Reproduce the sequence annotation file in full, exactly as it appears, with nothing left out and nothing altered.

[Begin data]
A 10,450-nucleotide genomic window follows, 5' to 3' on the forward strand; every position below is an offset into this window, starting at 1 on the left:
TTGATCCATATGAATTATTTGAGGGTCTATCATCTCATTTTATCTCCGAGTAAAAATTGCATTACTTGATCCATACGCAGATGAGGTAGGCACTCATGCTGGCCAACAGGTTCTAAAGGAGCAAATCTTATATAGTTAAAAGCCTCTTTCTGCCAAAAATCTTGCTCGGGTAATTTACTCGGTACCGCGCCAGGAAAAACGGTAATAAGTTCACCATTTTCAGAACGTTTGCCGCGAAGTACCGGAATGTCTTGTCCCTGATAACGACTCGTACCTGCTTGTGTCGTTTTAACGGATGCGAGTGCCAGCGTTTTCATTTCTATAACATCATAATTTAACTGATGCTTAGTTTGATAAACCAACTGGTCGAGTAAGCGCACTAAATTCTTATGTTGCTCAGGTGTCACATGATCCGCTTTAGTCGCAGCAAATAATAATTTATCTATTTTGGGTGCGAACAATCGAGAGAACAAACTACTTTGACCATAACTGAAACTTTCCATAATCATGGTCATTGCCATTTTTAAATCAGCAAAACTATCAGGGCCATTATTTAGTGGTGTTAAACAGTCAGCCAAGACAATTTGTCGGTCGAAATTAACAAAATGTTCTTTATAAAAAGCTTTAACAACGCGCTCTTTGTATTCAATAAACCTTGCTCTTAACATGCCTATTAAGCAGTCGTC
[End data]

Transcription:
A 10,450-nucleotide genomic window follows, 5' to 3' on the forward strand; every position below is an offset into this window, starting at 1 on the left:
TTGATCCATATGAATTATTTGAGGGTCTATCATCTCATTTTATCTCCGAGTAAAAATTGCATTACTTGATCCATACGCAGATGAGGTAGGCACTCATGCTGGCCAACAGGTTCTAAAGGAGCAAATCTTATATAGTTAAAAGCCTCTTTCTGCCAAAAATCTTGCTCGGGTAATTTACTCGGTACCGCGCCAGGAAAAACGGTAATAAGTTCACCATTTTCAGAACGTTTGCCGCGAAGTACCGGAATGTCTTGTCCCTGATAACGACTCGTACCTGCTTGTGTCGTTTTAACGGATGCGAGTGCCAGCGTTTTCATTTCTATAACATCATAATTTAACTGATGCTTAGTTTGATAAACCAACTGGTCGAGTAAGCGCACTAAATTCTTATGTTGCTCAGGTGTCACATGATCCGCTTTAGTCGCAGCAAATAATAATTTATCTATTTTGGGTGCGAACAATCGAGAGAACAAACTACTTTGACCATAACTGAAACTTTCCATAATCATGGTCATTGCCATTTTTAAATCAGCAAAACTATCAGGGCCATTATTTAGTGGTGTTAAACAGTCAGCCAAGACAATTTGTCGGTCGAAATTAACAAAATGTTCTTTATAAAAAGCTTTAACAACGCGCTCTTTGTATTCAATAAACCTTGCTCTTAACATGCCTATTAAGCAGTCGTC